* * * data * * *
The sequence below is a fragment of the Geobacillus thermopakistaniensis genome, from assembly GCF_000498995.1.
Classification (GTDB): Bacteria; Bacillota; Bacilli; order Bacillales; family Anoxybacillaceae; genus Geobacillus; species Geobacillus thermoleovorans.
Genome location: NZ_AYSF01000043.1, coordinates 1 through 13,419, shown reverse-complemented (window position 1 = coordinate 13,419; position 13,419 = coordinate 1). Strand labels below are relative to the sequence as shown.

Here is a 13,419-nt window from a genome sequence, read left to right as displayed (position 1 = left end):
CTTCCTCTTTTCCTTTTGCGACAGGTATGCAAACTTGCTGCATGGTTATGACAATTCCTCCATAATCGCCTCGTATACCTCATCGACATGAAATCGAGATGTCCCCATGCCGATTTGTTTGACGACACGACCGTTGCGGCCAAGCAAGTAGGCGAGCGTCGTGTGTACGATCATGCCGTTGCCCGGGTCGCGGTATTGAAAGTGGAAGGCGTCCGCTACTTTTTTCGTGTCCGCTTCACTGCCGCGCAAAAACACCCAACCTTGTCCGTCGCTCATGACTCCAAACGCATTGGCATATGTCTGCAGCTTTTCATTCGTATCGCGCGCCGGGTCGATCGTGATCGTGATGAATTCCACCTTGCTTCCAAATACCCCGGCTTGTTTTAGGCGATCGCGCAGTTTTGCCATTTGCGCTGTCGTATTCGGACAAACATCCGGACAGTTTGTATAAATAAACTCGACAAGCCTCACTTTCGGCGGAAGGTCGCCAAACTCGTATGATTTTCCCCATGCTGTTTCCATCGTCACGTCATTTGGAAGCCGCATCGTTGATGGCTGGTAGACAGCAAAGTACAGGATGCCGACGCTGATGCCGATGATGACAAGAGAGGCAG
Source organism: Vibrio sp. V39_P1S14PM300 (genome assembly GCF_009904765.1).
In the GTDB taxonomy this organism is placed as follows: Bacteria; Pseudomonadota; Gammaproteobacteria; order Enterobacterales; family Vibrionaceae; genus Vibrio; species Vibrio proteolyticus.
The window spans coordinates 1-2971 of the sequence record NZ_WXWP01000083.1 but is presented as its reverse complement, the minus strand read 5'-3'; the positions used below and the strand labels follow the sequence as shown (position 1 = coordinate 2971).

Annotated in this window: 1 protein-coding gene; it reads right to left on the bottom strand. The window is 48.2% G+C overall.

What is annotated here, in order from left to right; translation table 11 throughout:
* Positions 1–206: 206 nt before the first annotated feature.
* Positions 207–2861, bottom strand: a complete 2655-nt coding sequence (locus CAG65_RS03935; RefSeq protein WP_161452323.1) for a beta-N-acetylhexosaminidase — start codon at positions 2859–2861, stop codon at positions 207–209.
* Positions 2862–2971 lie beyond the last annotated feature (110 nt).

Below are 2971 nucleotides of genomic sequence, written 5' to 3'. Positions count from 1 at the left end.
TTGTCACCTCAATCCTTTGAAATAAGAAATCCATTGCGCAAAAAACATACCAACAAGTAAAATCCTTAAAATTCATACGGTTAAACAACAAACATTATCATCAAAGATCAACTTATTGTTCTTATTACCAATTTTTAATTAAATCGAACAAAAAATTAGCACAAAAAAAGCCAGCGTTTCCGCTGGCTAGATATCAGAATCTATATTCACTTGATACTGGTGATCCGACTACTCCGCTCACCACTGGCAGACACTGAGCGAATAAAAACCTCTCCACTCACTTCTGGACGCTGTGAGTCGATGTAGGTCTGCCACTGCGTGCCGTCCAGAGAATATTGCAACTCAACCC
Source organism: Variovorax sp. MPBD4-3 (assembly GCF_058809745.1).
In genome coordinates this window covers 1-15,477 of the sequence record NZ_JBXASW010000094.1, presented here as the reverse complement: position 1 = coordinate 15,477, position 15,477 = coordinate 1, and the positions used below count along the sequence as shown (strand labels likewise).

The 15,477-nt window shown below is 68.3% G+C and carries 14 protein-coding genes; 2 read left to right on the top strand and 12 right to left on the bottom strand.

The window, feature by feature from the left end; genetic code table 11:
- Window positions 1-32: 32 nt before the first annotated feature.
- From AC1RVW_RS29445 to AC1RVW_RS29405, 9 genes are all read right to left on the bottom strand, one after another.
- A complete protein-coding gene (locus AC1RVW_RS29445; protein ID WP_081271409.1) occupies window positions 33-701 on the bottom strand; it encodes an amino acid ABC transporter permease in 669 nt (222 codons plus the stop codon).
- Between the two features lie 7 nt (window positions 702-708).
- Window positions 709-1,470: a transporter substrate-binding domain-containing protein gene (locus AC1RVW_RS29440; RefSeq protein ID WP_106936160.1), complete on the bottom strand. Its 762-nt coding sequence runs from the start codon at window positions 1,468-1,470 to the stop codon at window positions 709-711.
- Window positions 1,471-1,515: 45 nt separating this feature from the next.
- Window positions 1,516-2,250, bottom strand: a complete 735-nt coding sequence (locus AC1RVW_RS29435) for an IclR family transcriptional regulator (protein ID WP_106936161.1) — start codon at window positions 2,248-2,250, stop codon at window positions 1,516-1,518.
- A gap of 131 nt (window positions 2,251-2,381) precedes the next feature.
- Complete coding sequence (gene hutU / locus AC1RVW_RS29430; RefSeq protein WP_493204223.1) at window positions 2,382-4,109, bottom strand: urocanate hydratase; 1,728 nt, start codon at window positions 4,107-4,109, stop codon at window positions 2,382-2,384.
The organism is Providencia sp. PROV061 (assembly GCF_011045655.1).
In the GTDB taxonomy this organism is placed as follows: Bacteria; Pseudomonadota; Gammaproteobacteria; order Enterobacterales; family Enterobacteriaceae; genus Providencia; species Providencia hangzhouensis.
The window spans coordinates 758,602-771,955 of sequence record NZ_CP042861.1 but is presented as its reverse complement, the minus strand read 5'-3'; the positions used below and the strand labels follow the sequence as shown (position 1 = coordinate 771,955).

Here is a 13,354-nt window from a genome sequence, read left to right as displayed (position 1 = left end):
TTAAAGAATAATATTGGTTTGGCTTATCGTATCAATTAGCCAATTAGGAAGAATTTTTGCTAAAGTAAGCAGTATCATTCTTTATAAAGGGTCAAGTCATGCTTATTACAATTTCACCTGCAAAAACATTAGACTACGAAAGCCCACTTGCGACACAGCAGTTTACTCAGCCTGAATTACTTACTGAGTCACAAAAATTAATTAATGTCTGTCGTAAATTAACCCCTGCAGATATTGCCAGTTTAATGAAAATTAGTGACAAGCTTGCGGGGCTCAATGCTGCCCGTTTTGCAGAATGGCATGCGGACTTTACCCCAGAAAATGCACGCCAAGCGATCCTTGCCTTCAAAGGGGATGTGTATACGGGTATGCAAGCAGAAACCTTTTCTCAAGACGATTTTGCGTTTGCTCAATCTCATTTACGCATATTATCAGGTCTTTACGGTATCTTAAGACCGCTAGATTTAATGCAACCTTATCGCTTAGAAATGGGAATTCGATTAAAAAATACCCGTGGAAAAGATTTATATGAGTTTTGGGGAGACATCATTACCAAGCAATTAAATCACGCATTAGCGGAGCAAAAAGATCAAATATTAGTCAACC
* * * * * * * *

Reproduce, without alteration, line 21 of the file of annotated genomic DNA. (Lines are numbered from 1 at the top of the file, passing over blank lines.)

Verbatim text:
- From AC1RVW_RS29445 to AC1RVW_RS29405, 9 genes are all read right to left on the bottom strand, one after another.